“You mean__________,” she said, referring to our oldest daughter.

“You know what I mean,” I said gently.

“I was just making sure,” my wife said.  “And you don’t need to get snippy about it.”

I thought, snippy?  Maybe I had better not try saying “You know what I mean!” at work.  I wouldn’t want to seem snippy, especially to my boss.

Yesterday was a Friday.  My sloppy coworker was late on whatever it was he was supposed to have me check.  I wasn’t mad or annoyed because he was actually putting more effort into it than he usually does.  When I asked him if it was ready, he said, “I’ll have it for you tomorrow.”

Instead of correcting him, I patted him on the shoulder and said, “That’s okay.  You can have it on Monday.”

I think I surprised him, not with my words, but by touching him.  I hardly ever touch anybody.  I don’t act familiar with people I don’t know well.  I also delivered my response with a monotone voice, so he couldn’t tell if I was serious or not.  Did he think I really thought he meant Saturday?

Either way, he knows I’m not coming into work on Saturday.  Most importantly, I know I didn’t come across as snippy.

*****

What do you think?  In what situations would would you want to say “You know what I mean!”?  Does saying “You know what I mean!” come across as defensive?  Is saying “You know what I mean!” worth the effort, or should I just leave it alone?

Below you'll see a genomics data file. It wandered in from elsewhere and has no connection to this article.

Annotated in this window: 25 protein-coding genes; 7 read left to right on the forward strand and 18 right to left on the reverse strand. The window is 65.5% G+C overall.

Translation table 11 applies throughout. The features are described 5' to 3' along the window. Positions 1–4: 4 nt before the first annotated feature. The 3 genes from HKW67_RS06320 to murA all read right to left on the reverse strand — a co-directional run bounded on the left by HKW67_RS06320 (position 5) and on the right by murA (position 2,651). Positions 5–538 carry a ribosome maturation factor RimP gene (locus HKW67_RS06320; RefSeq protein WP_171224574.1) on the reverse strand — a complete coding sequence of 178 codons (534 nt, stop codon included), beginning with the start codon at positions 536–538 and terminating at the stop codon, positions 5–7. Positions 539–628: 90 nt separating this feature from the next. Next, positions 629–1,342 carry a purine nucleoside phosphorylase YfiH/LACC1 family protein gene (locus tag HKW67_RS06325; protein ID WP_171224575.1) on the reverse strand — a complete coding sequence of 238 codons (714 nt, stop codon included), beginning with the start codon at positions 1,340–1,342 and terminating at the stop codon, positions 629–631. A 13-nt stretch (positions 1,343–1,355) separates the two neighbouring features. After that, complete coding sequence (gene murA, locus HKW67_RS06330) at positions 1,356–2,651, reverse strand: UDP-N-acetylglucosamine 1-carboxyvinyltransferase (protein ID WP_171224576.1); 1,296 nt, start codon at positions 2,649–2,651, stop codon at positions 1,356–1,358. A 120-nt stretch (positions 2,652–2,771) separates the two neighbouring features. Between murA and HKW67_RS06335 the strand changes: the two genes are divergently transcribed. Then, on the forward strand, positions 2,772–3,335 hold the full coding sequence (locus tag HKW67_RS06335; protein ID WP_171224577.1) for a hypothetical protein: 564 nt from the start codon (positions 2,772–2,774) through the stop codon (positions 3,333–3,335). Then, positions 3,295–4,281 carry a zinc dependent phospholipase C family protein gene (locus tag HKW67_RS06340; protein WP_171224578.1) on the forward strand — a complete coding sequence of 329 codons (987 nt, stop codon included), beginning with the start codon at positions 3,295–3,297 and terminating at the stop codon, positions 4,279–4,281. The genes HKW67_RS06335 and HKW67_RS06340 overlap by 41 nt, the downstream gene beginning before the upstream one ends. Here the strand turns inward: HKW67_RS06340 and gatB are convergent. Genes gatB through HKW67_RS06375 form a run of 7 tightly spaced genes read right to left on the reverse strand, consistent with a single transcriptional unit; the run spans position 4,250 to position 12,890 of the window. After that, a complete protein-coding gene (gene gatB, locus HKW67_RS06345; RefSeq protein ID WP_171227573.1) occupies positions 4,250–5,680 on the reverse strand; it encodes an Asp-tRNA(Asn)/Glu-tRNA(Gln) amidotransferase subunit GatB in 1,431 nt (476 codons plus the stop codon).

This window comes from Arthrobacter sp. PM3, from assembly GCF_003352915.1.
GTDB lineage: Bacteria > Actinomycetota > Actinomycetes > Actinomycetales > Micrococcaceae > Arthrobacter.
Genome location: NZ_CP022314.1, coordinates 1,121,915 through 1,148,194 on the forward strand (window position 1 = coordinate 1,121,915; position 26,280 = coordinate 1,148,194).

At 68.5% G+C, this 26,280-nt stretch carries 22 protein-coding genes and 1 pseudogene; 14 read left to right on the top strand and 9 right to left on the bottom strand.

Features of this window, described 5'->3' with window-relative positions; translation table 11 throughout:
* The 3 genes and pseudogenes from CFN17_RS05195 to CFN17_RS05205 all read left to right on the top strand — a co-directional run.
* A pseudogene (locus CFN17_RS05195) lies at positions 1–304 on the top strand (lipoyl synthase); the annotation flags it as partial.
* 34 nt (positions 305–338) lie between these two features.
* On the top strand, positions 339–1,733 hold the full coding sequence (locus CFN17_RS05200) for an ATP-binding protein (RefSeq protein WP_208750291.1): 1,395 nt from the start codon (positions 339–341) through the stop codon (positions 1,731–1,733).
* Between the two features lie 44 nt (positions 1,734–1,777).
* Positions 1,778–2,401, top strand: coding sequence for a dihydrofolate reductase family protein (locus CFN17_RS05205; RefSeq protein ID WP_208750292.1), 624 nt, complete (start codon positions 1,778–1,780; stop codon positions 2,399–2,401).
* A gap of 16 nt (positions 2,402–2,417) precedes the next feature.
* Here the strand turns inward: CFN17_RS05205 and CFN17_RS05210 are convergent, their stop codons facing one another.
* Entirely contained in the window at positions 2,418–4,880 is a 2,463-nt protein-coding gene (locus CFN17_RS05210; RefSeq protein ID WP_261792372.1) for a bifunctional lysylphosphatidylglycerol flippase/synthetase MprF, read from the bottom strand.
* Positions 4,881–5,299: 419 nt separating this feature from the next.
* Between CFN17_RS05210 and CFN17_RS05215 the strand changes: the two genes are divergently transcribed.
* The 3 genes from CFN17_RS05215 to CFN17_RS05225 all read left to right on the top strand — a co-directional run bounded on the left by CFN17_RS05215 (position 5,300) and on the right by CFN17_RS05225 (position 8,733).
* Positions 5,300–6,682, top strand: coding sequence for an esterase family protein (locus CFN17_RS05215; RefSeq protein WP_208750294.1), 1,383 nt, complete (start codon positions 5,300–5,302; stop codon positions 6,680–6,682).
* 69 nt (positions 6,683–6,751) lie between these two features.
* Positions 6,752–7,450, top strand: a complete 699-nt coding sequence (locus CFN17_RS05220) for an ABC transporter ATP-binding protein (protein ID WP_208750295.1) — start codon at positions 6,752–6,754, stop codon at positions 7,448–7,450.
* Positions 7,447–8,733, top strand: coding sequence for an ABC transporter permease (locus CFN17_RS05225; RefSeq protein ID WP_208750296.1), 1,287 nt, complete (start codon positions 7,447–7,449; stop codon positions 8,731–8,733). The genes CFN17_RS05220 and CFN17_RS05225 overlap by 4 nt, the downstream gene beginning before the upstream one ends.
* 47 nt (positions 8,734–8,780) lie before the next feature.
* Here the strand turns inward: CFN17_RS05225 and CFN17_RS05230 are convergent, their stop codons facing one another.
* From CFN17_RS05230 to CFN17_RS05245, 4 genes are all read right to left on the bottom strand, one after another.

From → Dysfunctileaks

25 Comments
  1. depends on the person and the situation. When my husband gets on a hair splitting roll (which is what I kind of think of that sort of correction as from him) eventually I give him the look and then when he continues, as he always does, I will finally say “you have got to be shitting me with this, go be a barber.” Then we laugh and he says sorry. Other people I try to gauge if they’re really confused or trying to make me feel dumb. Then I respond accordingly.

    • I can say “You have got to be shitting with me” to my wife, but I can’t say that at work. I agree with you about gauging and acting accordingly.

      • technically with some stretch of the imagination, my husband is my boss. LOL. But we don’t all have that situation.

  2. LOL who got fired for saying James Franco sucks? I’d like to meet that boss.

    • One of my bosses a few years ago claimed to have been friends with James Franco in college. He was a young guy hired right after he’d graduated, and he overheard one of my co-workers saying “James Franco sucks” after a meeting.

      My boss took it personally. He didn’t fire the co-worker on the spot, but when the guy got escorted out a few weeks later, all of us knew why.

      • Lol and now your co-worker has a legitimate reason to hate James Franco. He got fired by Franco’s friend.

  3. In the same way that “you know what I mean!” and “you know what I mean?” are different, we also have “you mean Monday?” and “you mean Monday.” But when it’s the boss talking, I think either one means I need it Friday.

  4. Did someone really get fired for saying James Franco sucks?

    • We can’t prove it, but all of us know it’s true. When my boss overheard a co-worker muttering “James Franco sucks,” this boss suddenly got hyper-critical of this co-worker, blamed him for a bunch of stuff that (probably) wasn’t his fault, gave him a bad evaluation, and everything spiraled out of control until the Franco-hater was escorted from the building.